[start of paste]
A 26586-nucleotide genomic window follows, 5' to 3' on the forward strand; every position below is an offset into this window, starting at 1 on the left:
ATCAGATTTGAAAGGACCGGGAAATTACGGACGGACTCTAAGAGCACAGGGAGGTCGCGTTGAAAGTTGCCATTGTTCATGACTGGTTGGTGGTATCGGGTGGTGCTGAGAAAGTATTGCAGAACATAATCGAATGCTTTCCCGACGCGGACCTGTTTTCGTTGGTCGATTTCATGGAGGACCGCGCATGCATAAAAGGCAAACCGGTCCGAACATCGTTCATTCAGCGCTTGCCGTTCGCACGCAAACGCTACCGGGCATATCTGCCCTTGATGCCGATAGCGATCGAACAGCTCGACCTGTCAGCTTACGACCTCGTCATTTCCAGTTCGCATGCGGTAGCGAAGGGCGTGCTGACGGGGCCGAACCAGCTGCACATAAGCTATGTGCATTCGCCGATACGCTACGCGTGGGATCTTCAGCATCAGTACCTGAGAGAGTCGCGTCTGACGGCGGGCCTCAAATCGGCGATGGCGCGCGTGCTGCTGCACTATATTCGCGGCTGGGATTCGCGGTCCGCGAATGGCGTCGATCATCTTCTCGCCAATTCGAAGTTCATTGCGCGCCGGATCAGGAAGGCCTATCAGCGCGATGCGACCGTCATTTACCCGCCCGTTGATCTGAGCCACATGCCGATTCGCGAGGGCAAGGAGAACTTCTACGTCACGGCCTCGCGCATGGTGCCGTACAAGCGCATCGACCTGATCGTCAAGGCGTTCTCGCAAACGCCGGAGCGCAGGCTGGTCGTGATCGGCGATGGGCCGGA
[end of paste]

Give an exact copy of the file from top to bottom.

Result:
A 26586-nucleotide genomic window follows, 5' to 3' on the forward strand; every position below is an offset into this window, starting at 1 on the left:
ATCAGATTTGAAAGGACCGGGAAATTACGGACGGACTCTAAGAGCACAGGGAGGTCGCGTTGAAAGTTGCCATTGTTCATGACTGGTTGGTGGTATCGGGTGGTGCTGAGAAAGTATTGCAGAACATAATCGAATGCTTTCCCGACGCGGACCTGTTTTCGTTGGTCGATTTCATGGAGGACCGCGCATGCATAAAAGGCAAACCGGTCCGAACATCGTTCATTCAGCGCTTGCCGTTCGCACGCAAACGCTACCGGGCATATCTGCCCTTGATGCCGATAGCGATCGAACAGCTCGACCTGTCAGCTTACGACCTCGTCATTTCCAGTTCGCATGCGGTAGCGAAGGGCGTGCTGACGGGGCCGAACCAGCTGCACATAAGCTATGTGCATTCGCCGATACGCTACGCGTGGGATCTTCAGCATCAGTACCTGAGAGAGTCGCGTCTGACGGCGGGCCTCAAATCGGCGATGGCGCGCGTGCTGCTGCACTATATTCGCGGCTGGGATTCGCGGTCCGCGAATGGCGTCGATCATCTTCTCGCCAATTCGAAGTTCATTGCGCGCCGGATCAGGAAGGCCTATCAGCGCGATGCGACCGTCATTTACCCGCCCGTTGATCTGAGCCACATGCCGATTCGCGAGGGCAAGGAGAACTTCTACGTCACGGCCTCGCGCATGGTGCCGTACAAGCGCATCGACCTGATCGTCAAGGCGTTCTCGCAAACGCCGGAGCGCAGGCTGGTCGTGATCGGCGATGGGCCGGA